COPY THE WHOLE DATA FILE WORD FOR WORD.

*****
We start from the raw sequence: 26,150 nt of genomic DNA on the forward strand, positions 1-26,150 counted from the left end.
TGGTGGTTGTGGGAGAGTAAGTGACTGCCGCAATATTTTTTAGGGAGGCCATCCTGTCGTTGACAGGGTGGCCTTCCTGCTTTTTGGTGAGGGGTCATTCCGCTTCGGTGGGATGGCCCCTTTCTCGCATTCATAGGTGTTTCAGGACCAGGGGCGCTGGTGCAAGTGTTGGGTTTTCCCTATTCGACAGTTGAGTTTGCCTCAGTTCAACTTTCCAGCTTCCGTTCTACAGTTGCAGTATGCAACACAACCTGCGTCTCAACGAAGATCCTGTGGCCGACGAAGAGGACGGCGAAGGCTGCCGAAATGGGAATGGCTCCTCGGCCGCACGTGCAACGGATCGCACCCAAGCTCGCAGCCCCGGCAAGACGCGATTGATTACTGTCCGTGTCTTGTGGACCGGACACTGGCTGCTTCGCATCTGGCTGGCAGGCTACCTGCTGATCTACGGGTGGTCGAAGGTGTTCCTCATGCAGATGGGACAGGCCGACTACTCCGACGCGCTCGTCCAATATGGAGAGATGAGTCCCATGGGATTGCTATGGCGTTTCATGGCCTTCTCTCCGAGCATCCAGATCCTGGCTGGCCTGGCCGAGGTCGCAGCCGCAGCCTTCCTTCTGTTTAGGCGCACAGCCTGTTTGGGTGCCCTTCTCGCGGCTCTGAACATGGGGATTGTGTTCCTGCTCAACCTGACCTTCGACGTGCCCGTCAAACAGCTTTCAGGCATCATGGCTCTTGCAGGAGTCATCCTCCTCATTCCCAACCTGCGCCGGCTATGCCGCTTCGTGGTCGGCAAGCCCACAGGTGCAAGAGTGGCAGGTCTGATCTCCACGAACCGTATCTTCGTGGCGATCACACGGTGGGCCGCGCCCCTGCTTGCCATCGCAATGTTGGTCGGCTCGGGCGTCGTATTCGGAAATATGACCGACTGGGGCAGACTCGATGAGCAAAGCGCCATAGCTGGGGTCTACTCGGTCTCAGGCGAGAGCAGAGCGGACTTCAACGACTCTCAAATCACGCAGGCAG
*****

We start from the raw sequence: 26,150 nt of genomic DNA on the forward strand, positions 1-26,150 counted from the left end.
TGGTGGTTGTGGGAGAGTAAGTGACTGCCGCAATATTTTTTAGGGAGGCCATCCTGTCGTTGACAGGGTGGCCTTCCTGCTTTTTGGTGAGGGGTCATTCCGCTTCGGTGGGATGGCCCCTTTCTCGCATTCATAGGTGTTTCAGGACCAGGGGCGCTGGTGCAAGTGTTGGGTTTTCCCTATTCGACAGTTGAGTTTGCCTCAGTTCAACTTTCCAGCTTCCGTTCTACAGTTGCAGTATGCAACACAACCTGCGTCTCAACGAAGATCCTGTGGCCGACGAAGAGGACGGCGAAGGCTGCCGAAATGGGAATGGCTCCTCGGCCGCACGTGCAACGGATCGCACCCAAGCTCGCAGCCCCGGCAAGACGCGATTGATTACTGTCCGTGTCTTGTGGACCGGACACTGGCTGCTTCGCATCTGGCTGGCAGGCTACCTGCTGATCTACGGGTGGTCGAAGGTGTTCCTCATGCAGATGGGACAGGCCGACTACTCCGACGCGCTCGTCCAATATGGAGAGATGAGTCCCATGGGATTGCTATGGCGTTTCATGGCCTTCTCTCCGAGCATCCAGATCCTGGCTGGCCTGGCCGAGGTCGCAGCCGCAGCCTTCCTTCTGTTTAGGCGCACAGCCTGTTTGGGTGCCCTTCTCGCGGCTCTGAACATGGGGATTGTGTTCCTGCTCAACCTGACCTTCGACGTGCCCGTCAAACAGCTTTCAGGCATCATGGCTCTTGCAGGAGTCATCCTCCTCATTCCCAACCTGCGCCGGCTATGCCGCTTCGTGGTCGGCAAGCCCACAGGTGCAAGAGTGGCAGGTCTGATCTCCACGAACCGTATCTTCGTGGCGATCACACGGTGGGCCGCGCCCCTGCTTGCCATCGCAATGTTGGTCGGCTCGGGCGTCGTATTCGGAAATATGACCGACTGGGGCAGACTCGATGAGCAAAGCGCCATAGCTGGGGTCTACTCGGTCTCAGGCGAGAGCAGAGCGGACTTCAACGACTCTCAAATCACGCAGGCAG